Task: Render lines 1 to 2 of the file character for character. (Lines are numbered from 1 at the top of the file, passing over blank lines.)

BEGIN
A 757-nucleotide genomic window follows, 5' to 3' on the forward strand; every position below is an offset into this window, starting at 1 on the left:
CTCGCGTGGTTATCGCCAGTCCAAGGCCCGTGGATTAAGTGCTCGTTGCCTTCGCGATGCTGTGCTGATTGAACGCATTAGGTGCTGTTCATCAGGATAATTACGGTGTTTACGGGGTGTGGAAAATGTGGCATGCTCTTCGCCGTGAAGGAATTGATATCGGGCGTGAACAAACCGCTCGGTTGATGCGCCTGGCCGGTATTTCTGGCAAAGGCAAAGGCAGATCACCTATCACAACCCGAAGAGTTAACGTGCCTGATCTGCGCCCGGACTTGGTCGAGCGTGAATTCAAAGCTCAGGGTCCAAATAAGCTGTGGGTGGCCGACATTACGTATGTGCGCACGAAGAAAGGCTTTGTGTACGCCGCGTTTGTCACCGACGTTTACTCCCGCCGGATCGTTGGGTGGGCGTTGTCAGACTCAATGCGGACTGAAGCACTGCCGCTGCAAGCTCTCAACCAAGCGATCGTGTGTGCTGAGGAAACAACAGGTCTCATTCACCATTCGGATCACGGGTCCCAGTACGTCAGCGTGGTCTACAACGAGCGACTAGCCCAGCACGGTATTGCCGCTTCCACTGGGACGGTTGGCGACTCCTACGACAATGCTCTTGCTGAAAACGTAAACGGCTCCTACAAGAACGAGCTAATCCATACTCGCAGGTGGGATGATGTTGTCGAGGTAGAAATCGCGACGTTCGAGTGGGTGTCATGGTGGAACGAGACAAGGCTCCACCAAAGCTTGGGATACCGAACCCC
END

A 757-nucleotide genomic window follows, 5' to 3' on the forward strand; every position below is an offset into this window, starting at 1 on the left:
CTCGCGTGGTTATCGCCAGTCCAAGGCCCGTGGATTAAGTGCTCGTTGCCTTCGCGATGCTGTGCTGATTGAACGCATTAGGTGCTGTTCATCAGGATAATTACGGTGTTTACGGGGTGTGGAAAATGTGGCATGCTCTTCGCCGTGAAGGAATTGATATCGGGCGTGAACAAACCGCTCGGTTGATGCGCCTGGCCGGTATTTCTGGCAAAGGCAAAGGCAGATCACCTATCACAACCCGAAGAGTTAACGTGCCTGATCTGCGCCCGGACTTGGTCGAGCGTGAATTCAAAGCTCAGGGTCCAAATAAGCTGTGGGTGGCCGACATTACGTATGTGCGCACGAAGAAAGGCTTTGTGTACGCCGCGTTTGTCACCGACGTTTACTCCCGCCGGATCGTTGGGTGGGCGTTGTCAGACTCAATGCGGACTGAAGCACTGCCGCTGCAAGCTCTCAACCAAGCGATCGTGTGTGCTGAGGAAACAACAGGTCTCATTCACCATTCGGATCACGGGTCCCAGTACGTCAGCGTGGTCTACAACGAGCGACTAGCCCAGCACGGTATTGCCGCTTCCACTGGGACGGTTGGCGACTCCTACGACAATGCTCTTGCTGAAAACGTAAACGGCTCCTACAAGAACGAGCTAATCCATACTCGCAGGTGGGATGATGTTGTCGAGGTAGAAATCGCGACGTTCGAGTGGGTGTCATGGTGGAACGAGACAAGGCTCCACCAAAGCTTGGGATACCGAACCCC